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Beautiful Sweet Potato and Pie for Thanksgiving

Sweet Potato Pie

Two pounds of potatoes will make two pies. Boil the potatoes soft; peel and mash fine through a colander while hot; one tablespoonful of butter to be mashed in with the potato. Take five eggs and beat the yelks [yolks] and whites separate and add one gill [one half cup] of milk; sweeten to taste; squeeze the juice of one orange, and grate one half of the peel into the liquid. One half teaspoonful of salt in the potatoes. Have only one crust and that at the bottom of the plate. Bake quickly.

-- ABBY FISHER, What Mrs. Fisher Knows About Southern Cooking, 1881
reprint with afterward by Karen Hess


Detail from a new painting by Nancy.

I’ve written about this recipe before.  But I love it so much I’m going to do it again.  Sometimes I wonder why people are continually searching for new recipes when so many great old ones already exist.  This sweet potato pie not only works perfectly well, but also comes with an amazing story.

It comes from Abby Fisher, who was a slave and probably the first one (that we know of anyway) to have published a cookbook.  According to food historian Karen Hess, she was born in South Carolina during the 1830s and probably cooked in the big house of the master--perhaps one of those baronial plantation homes owned by French Huguenots not far from Charleston.  In 1870, she had survived slavery and the Civil War, when she and her family tset out for the West in search of a better life.  In a covered wagon filled with children and their lives’ possessions, they took the overland trail, making a pit stop in Missouri where Abby gave birth. In California, she and her husband set up a pickle-and-preserve business, which was obviously so good that Abby became locally famous, winning awards for her cooking and the esteem of several white ladies who helped her publish this cookbook, though she could not read or write to do it herself.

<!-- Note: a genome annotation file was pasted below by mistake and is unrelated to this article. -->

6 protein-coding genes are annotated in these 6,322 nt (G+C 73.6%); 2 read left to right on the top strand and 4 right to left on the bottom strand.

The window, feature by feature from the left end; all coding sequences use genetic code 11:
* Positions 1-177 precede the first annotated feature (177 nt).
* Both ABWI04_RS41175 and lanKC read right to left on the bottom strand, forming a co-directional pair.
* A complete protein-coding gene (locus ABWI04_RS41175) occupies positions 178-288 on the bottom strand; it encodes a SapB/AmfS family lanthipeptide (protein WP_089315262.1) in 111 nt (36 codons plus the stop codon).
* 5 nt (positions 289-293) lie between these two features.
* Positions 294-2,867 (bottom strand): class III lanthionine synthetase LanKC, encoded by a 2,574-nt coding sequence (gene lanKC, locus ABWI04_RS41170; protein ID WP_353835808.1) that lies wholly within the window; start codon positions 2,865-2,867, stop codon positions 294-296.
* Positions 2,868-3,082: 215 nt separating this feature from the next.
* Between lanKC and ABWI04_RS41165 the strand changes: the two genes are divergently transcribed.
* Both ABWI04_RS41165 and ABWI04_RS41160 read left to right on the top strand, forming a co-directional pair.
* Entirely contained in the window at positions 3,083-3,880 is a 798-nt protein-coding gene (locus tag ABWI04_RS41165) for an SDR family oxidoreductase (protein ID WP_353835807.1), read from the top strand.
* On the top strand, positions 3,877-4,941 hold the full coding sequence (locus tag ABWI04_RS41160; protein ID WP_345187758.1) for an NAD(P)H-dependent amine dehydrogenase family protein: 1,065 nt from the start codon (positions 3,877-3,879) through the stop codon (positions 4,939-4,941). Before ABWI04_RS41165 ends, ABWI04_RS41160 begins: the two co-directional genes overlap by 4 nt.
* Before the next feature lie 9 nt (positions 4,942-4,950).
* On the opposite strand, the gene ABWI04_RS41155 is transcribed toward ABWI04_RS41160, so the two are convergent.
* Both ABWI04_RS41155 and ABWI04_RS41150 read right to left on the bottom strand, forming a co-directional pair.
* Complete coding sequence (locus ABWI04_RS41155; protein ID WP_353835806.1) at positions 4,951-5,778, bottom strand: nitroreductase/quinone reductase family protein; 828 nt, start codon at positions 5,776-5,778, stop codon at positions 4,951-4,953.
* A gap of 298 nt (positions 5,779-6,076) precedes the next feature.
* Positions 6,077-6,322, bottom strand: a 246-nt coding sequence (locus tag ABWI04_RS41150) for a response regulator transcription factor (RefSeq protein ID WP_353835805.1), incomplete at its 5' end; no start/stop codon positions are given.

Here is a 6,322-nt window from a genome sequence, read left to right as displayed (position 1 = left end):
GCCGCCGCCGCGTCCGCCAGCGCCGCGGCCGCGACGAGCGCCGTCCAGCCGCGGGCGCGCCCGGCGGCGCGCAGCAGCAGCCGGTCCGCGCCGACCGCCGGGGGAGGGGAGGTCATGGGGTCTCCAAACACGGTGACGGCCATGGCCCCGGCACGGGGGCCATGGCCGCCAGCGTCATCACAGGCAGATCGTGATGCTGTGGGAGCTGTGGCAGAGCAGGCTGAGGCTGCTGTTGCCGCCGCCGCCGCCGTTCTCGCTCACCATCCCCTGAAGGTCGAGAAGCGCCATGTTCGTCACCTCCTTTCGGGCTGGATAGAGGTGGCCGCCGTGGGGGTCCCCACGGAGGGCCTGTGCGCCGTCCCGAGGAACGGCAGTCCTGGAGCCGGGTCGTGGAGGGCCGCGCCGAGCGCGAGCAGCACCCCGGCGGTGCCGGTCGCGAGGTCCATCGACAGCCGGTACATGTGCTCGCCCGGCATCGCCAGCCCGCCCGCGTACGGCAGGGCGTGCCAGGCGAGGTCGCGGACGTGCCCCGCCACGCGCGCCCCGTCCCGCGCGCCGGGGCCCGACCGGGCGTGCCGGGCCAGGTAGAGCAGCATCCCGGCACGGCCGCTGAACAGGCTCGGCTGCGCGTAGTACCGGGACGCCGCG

Imagine.  From slavery to cross country migration.  To small business owner.  To cookbook author.  What a woman.  So with this great story of human accomplishment in mind, I’m making Sweet Potato Pie this Thanksgiving. I hope you will too.  I’ll post a photo when mine is done...sometime within the next 24 hours.

Okay:  click the jump for the modernized version.  This is an easy, single crust pie.  You wont regret it.

For One 9-inch Pie:

First the crust.  Use your favorite.  Or try mine:

1/8 cup all purpose flour
1 tablespoon sugar
1 teaspoon salt
8 T very cold, unsalted butter, cut into small pieces
A small bowl of ice water

1.  Sift flour, sugar, and salt together (or just mix well).

2.  Work quickly to add your butter to flour so it breaks up into little pea sized balls--without melting.  You can use your hands, a fork, or pastry blender. I prefer the food processor and process for 10 to 15 seconds until the mixture seems to have a cornmeal texture.

3.  Place it in a bowl and sprinkle 3 tablespoons of ice water lightly about the dough and start to pull it together.  Your goal is to gather it up in a ball in your hands.  If too dry, add more of the water, perhaps up to 4 or 5 tablespoons, but as little as possible. Shape dough into a flat round disk.  Wrap in plastic and put your dough in the freezer 10 minutes or the fridge for a half hour or longer if you’ve got the time.